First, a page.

Economic prospects are bright in advanced economies: the euro area is grow-ing rapidly while the US economy shows signs of maturing. Emerging markets have good conditions for a continued recovery. Political risks in Europe have subsided, but populism, geopolitics, and the US political situation still create uncertainty.
We expect the US economy to continue growing at a moderate pace, with a slowdown towards the end of the forecast period. The Federal Reserve has essentially reached its employment goal, and inflation should start rising soon. The monetary policy normalisation will, therefore, continue. In the euro area, both foreign and domestic demand support fast growth. The upswing is broad based across sectors and countries and will moderate only mildly in 2019. The ECB remains cautious, due to subdued inflation, but will start hiking policy rates in 2019.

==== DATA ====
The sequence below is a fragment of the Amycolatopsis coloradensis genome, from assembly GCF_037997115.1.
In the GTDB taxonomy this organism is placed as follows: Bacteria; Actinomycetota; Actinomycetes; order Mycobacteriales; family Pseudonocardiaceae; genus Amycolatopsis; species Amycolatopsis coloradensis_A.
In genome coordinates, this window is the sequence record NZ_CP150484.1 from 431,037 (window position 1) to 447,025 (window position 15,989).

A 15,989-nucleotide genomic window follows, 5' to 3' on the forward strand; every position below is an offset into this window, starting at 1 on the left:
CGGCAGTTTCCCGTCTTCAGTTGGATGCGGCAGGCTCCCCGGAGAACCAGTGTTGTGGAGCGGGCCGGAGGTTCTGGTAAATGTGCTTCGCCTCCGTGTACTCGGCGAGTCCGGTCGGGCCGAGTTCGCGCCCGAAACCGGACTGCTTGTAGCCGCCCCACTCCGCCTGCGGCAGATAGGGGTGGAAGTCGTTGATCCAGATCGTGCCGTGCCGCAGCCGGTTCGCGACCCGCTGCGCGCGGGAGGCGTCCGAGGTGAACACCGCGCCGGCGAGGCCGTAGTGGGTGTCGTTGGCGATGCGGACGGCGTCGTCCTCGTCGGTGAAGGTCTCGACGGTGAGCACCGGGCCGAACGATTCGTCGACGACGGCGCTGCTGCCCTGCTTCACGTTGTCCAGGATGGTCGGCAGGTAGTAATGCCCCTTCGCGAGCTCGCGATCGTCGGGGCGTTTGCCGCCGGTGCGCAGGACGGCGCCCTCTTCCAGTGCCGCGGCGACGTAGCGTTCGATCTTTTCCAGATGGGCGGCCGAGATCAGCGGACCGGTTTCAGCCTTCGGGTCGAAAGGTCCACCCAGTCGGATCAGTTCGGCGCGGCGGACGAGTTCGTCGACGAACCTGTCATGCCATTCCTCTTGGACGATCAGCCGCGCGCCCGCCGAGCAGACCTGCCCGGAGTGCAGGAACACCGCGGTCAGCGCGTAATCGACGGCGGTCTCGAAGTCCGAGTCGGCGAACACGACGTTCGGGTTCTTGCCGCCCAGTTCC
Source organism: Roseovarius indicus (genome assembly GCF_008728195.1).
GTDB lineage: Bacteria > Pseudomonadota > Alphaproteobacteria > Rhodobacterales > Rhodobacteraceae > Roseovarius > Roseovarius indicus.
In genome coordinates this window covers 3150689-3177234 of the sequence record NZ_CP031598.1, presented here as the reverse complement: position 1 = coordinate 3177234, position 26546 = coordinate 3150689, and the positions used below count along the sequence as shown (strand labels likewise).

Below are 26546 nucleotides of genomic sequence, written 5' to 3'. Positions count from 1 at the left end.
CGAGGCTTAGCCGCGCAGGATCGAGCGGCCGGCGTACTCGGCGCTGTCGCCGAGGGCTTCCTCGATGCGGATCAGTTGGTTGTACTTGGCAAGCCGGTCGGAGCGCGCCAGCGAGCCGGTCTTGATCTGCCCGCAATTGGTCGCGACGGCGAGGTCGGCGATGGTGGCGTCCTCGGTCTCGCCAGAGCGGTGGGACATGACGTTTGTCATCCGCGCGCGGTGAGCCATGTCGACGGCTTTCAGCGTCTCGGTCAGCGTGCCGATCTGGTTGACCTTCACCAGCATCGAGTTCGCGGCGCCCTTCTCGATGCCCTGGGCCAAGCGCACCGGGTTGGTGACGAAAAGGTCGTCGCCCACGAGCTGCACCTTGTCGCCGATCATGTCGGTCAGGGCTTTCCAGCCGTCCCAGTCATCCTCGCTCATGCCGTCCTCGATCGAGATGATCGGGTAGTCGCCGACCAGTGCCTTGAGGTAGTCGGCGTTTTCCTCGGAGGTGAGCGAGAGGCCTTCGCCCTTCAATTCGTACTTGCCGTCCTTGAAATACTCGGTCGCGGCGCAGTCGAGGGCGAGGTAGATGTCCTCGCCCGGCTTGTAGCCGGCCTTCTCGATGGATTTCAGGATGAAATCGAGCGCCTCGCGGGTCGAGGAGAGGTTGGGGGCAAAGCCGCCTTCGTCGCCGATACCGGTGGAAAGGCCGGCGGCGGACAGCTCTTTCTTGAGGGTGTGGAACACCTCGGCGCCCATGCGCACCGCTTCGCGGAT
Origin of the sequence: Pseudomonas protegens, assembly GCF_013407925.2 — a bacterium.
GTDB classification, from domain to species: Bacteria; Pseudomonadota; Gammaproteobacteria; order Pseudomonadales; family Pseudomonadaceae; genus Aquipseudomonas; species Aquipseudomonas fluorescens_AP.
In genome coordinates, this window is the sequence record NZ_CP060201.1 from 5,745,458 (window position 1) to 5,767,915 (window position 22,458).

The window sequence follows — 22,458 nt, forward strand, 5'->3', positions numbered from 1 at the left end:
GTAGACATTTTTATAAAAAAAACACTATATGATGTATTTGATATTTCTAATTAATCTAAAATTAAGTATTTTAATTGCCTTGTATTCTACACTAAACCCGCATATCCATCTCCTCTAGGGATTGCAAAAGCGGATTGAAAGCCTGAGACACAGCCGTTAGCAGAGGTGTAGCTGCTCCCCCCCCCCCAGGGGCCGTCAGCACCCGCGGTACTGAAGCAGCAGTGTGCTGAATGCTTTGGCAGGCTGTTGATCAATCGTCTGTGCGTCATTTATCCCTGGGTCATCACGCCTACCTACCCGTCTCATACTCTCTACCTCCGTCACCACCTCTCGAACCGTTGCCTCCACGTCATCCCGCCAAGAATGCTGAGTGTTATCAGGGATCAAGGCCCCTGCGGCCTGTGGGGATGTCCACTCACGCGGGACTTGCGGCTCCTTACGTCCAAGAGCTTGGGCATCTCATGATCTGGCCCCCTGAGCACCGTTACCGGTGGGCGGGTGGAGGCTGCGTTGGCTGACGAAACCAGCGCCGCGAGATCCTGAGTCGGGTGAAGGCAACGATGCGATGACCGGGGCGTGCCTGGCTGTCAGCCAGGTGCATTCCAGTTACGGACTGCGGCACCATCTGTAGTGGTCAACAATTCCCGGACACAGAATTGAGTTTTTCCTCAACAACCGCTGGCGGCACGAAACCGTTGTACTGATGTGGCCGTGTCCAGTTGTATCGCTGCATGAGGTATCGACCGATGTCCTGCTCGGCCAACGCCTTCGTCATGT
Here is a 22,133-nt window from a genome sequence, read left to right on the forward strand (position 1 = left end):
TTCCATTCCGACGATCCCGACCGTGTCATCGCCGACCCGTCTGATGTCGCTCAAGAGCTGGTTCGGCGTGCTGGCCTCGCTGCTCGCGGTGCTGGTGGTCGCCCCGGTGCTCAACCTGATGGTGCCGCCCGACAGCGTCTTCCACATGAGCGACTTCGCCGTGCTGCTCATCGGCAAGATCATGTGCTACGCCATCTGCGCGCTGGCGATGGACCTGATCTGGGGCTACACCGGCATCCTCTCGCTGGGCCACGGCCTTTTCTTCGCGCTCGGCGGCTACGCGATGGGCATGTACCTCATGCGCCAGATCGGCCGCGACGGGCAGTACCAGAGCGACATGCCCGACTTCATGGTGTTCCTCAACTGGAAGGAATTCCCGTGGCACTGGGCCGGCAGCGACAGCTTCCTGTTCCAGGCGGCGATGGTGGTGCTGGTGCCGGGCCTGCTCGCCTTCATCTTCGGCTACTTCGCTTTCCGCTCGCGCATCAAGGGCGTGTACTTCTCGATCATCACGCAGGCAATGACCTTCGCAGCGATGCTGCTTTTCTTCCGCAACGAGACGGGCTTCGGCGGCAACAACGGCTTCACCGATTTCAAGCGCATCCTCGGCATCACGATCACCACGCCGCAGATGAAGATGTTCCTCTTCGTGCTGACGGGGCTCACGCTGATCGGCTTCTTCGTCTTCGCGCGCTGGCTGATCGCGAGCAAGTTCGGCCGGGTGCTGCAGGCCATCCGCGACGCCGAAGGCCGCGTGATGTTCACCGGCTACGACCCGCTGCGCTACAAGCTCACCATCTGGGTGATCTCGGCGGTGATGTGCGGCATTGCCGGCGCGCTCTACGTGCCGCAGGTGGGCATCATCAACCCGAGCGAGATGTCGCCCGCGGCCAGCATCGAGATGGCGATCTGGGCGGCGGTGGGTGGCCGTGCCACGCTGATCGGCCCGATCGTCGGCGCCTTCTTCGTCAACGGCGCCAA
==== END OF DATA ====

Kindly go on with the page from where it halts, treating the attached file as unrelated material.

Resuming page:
An upturn continues in the Nordic countries, with the Norwegian economy back on track after the oil sector downturn and the Danish economy supported by household demand and a tighter labour market. In Finland, the economy is expanding and growth is picking up strongly from low levels.
The Swedish economy is maturing but will continue to grow at a very solid pace, supported by economic strength in Europe, but capacity and labour shortages will start to limit growth. Inflation will stabilise at around 2% and the Riksbank will start its normalisation. The Baltic economies will continue to grow at a high pace, though this will moderate somewhat in 2019.